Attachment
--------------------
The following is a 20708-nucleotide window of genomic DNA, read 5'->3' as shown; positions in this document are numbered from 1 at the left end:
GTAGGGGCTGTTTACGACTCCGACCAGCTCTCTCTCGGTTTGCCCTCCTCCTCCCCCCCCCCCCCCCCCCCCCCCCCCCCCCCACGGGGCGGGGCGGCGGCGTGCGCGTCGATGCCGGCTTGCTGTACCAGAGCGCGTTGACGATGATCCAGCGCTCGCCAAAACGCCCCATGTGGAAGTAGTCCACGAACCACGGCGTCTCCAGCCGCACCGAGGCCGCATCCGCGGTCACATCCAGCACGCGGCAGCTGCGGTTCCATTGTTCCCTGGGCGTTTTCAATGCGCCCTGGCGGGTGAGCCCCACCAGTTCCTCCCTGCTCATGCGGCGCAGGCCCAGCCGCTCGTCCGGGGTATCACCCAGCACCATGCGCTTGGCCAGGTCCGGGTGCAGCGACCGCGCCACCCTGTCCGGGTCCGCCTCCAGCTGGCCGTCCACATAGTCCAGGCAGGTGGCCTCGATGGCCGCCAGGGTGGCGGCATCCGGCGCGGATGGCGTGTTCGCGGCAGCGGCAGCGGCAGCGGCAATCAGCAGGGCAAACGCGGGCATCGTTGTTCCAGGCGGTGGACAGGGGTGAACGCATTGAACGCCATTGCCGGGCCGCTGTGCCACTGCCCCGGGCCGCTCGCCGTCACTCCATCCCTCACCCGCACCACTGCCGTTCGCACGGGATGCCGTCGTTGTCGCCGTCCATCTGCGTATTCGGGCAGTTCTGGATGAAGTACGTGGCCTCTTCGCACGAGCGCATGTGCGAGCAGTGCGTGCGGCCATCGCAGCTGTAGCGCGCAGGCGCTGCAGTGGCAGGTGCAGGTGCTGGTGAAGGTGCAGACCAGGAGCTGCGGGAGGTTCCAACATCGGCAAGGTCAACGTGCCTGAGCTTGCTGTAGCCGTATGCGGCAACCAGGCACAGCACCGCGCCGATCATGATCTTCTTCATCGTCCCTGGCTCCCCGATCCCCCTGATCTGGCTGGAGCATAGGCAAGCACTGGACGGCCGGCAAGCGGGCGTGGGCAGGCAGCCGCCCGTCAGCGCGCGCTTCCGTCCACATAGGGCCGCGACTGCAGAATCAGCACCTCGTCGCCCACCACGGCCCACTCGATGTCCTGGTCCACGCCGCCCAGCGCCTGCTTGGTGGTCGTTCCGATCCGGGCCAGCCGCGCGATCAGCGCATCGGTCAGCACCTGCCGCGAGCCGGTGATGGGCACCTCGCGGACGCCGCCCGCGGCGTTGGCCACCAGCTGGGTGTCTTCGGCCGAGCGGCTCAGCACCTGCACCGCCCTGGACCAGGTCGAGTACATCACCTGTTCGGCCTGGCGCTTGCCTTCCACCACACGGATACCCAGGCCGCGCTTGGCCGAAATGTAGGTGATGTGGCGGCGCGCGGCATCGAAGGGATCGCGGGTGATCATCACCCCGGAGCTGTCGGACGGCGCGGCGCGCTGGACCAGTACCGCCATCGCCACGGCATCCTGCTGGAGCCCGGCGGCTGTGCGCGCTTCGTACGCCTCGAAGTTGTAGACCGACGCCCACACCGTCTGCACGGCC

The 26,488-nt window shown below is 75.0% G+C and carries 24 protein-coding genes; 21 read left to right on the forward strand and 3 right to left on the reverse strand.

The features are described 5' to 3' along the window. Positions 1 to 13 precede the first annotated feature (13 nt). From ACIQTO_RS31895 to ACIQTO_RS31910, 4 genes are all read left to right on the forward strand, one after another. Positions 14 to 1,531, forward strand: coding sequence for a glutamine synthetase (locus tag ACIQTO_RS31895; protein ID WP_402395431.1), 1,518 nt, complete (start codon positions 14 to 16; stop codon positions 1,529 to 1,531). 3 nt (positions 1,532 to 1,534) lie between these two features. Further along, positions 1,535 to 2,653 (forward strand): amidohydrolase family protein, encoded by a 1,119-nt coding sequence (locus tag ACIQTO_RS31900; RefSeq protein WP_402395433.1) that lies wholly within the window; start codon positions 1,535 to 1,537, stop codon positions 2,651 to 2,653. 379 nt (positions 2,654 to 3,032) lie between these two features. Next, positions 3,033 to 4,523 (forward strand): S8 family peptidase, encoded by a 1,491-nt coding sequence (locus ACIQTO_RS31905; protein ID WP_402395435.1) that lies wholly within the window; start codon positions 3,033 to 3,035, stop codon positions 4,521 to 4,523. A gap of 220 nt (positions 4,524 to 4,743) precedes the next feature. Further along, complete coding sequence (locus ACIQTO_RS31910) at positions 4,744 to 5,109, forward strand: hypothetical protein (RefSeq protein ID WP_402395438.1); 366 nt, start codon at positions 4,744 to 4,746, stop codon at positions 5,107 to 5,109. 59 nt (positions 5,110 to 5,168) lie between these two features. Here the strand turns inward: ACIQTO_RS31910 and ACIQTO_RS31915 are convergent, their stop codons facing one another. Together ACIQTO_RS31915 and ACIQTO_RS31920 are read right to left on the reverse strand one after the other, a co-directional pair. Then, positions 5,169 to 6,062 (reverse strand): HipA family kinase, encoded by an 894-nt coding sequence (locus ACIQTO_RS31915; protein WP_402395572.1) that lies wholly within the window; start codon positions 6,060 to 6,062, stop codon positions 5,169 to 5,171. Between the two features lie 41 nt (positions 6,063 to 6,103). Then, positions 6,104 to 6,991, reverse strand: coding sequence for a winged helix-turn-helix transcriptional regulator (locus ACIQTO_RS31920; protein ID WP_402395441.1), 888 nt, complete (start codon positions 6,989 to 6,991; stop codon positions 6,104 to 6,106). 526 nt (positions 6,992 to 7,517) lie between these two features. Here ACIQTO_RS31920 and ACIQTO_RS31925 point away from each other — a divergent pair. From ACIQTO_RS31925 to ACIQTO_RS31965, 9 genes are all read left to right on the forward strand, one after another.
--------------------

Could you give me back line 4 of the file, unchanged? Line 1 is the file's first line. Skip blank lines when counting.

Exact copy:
The features are described 5' to 3' along the window. Positions 1 to 13 precede the first annotated feature (13 nt). From ACIQTO_RS31895 to ACIQTO_RS31910, 4 genes are all read left to right on the forward strand, one after another. Positions 14 to 1,531, forward strand: coding sequence for a glutamine synthetase (locus tag ACIQTO_RS31895; protein ID WP_402395431.1), 1,518 nt, complete (start codon positions 14 to 16; stop codon positions 1,529 to 1,531). 3 nt (positions 1,532 to 1,534) lie between these two features. Further along, positions 1,535 to 2,653 (forward strand): amidohydrolase family protein, encoded by a 1,119-nt coding sequence (locus tag ACIQTO_RS31900; RefSeq protein WP_402395433.1) that lies wholly within the window; start codon positions 1,535 to 1,537, stop codon positions 2,651 to 2,653. 379 nt (positions 2,654 to 3,032) lie between these two features. Next, positions 3,033 to 4,523 (forward strand): S8 family peptidase, encoded by a 1,491-nt coding sequence (locus ACIQTO_RS31905; protein ID WP_402395435.1) that lies wholly within the window; start codon positions 3,033 to 3,035, stop codon positions 4,521 to 4,523. A gap of 220 nt (positions 4,524 to 4,743) precedes the next feature. Further along, complete coding sequence (locus ACIQTO_RS31910) at positions 4,744 to 5,109, forward strand: hypothetical protein (RefSeq protein ID WP_402395438.1); 366 nt, start codon at positions 4,744 to 4,746, stop codon at positions 5,107 to 5,109. 59 nt (positions 5,110 to 5,168) lie between these two features. Here the strand turns inward: ACIQTO_RS31910 and ACIQTO_RS31915 are convergent, their stop codons facing one another. Together ACIQTO_RS31915 and ACIQTO_RS31920 are read right to left on the reverse strand one after the other, a co-directional pair. Then, positions 5,169 to 6,062 (reverse strand): HipA family kinase, encoded by an 894-nt coding sequence (locus ACIQTO_RS31915; protein WP_402395572.1) that lies wholly within the window; start codon positions 6,060 to 6,062, stop codon positions 5,169 to 5,171. Between the two features lie 41 nt (positions 6,063 to 6,103). Then, positions 6,104 to 6,991, reverse strand: coding sequence for a winged helix-turn-helix transcriptional regulator (locus ACIQTO_RS31920; protein ID WP_402395441.1), 888 nt, complete (start codon positions 6,989 to 6,991; stop codon positions 6,104 to 6,106). 526 nt (positions 6,992 to 7,517) lie between these two features. Here ACIQTO_RS31920 and ACIQTO_RS31925 point away from each other — a divergent pair. From ACIQTO_RS31925 to ACIQTO_RS31965, 9 genes are all read left to right on the forward strand, one after another.